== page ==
A member of Saskatchewan First Country, where a missing teen died in downtown Vancouver's Downtown Eastside Inadequate police investigations say it is evidence of systematic racism against indigenous peoples.
Noelle “Elli” O'Soup, 14, was one of two people whose bodies were found in an apartment room on May 1. Identified as one. Heatley Avenue on Hastings Street, according to Vancouver police.
"Earlier this week, VPD received confirmation from British Columbia. A coroner that Noel was one of the two found on May 1. "Service," said Const, a spokeswoman. Tania Visintin by email. "Until then, her identity was unknown because she was waiting for identity verification from British Columbia. Coroner service."
The cause of death was unknown. The names of others have not been revealed.
"I met Noel's family personally yesterday (Thursday) and will continue to provide support and information to them for the duration of the investigation," Visintin said. Said.
O'Soup has been missing since leaving her home in her Port Coquitlam "without permission" on May 12, 2021. .. Time to seek the help of the general public to find her, including her photo.
Police said she was known to frequently enter and leave the Vancouver area and may have avoided her medical examination.
The Coquitlam RCMP, responsible for the missing person file, also invited Key First Nations Chief Clinton Key as part of the Task Force.
"Did you do enough (to find Elli)? I'm not going to judge, but the judiciary and police are to our people, especially women. I don't think we're doing anything important to change the way we deal with it, "key said.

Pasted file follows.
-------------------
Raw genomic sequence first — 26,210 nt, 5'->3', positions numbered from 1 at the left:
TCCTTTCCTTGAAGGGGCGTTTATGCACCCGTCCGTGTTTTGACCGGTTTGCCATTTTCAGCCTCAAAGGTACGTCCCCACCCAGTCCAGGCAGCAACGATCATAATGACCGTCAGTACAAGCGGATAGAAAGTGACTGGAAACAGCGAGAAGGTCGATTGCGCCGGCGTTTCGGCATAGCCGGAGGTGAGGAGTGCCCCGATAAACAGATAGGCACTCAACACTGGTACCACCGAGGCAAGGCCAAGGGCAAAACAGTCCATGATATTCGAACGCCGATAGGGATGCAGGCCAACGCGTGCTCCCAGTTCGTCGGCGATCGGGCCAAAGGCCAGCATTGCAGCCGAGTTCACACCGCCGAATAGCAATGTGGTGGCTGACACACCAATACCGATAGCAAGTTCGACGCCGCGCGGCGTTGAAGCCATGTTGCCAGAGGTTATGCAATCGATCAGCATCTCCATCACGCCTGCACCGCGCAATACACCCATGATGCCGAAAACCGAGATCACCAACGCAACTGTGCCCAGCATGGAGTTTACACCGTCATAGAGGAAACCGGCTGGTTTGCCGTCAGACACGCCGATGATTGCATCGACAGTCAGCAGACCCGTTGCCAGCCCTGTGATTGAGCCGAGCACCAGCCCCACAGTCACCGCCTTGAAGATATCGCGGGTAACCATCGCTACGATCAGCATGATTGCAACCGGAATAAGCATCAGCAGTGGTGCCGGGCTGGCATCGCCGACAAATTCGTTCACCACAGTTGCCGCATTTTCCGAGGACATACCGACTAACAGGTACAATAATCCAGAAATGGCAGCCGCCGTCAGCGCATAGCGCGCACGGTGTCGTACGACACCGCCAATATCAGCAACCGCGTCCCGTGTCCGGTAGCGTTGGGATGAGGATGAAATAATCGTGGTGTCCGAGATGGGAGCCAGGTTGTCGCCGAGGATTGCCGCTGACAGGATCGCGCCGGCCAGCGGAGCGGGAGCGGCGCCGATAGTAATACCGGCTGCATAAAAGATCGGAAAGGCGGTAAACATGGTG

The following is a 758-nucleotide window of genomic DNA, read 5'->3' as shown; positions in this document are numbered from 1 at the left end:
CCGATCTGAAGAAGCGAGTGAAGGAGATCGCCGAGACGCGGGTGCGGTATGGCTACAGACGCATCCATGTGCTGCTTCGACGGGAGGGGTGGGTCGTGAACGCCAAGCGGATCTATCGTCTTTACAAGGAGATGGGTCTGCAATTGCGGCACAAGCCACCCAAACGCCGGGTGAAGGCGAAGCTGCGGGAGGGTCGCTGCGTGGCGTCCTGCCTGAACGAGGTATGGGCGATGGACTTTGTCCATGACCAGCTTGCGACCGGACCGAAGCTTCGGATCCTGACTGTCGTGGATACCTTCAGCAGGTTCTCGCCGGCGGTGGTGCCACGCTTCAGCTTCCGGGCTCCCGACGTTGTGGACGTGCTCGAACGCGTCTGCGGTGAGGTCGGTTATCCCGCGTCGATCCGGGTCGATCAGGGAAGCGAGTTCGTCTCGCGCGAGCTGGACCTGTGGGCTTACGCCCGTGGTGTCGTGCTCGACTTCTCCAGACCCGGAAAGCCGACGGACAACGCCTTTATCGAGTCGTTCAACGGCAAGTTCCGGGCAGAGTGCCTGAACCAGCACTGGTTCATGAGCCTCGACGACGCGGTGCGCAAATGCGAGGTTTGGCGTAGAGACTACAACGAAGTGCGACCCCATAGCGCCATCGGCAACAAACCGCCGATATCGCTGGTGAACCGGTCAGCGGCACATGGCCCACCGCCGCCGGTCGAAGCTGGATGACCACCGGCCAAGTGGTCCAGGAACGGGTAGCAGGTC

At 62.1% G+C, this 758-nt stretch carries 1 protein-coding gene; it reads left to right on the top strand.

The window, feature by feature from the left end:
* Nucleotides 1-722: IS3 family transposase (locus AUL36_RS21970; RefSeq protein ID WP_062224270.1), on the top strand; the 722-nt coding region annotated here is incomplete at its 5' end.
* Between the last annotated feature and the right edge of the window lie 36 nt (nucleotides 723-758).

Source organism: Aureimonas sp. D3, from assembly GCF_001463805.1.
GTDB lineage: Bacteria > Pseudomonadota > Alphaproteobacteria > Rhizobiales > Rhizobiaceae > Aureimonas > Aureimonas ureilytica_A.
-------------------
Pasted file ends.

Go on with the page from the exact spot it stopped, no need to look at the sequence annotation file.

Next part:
"I'm very sad. It fits perfectly with the systematic racism we see in how these cases are treated.
"I'm not impressed with how (disappearance) was handled."
Newly elected Key First Nation's Solomon Reese said that if Osoup was "a white upper middle class girl (missing) from West Vancouver, all resources were deployed to find her, but she took care of her. Was another indigenous youth. "
The band posted a $ 10,000 reward for information that helped police find her, and Reese said. He said the state should have surpassed it to a more meaningful level of $ 100,000.
Reece and Key are fair third to investigate how the missing person case is managed and indigenous youth are overvalued by foster parents. I'm looking for someone.
O’Soup's cousin, Reece, wasn't sure that the young man was taking care of her when she disappeared.
Due to confidentiality concerns, the Ministry of Child and Family Development cannot comment on the incident or even confirm that it is related to children, adolescents and families, a ministry spokesman said. Said in an email.
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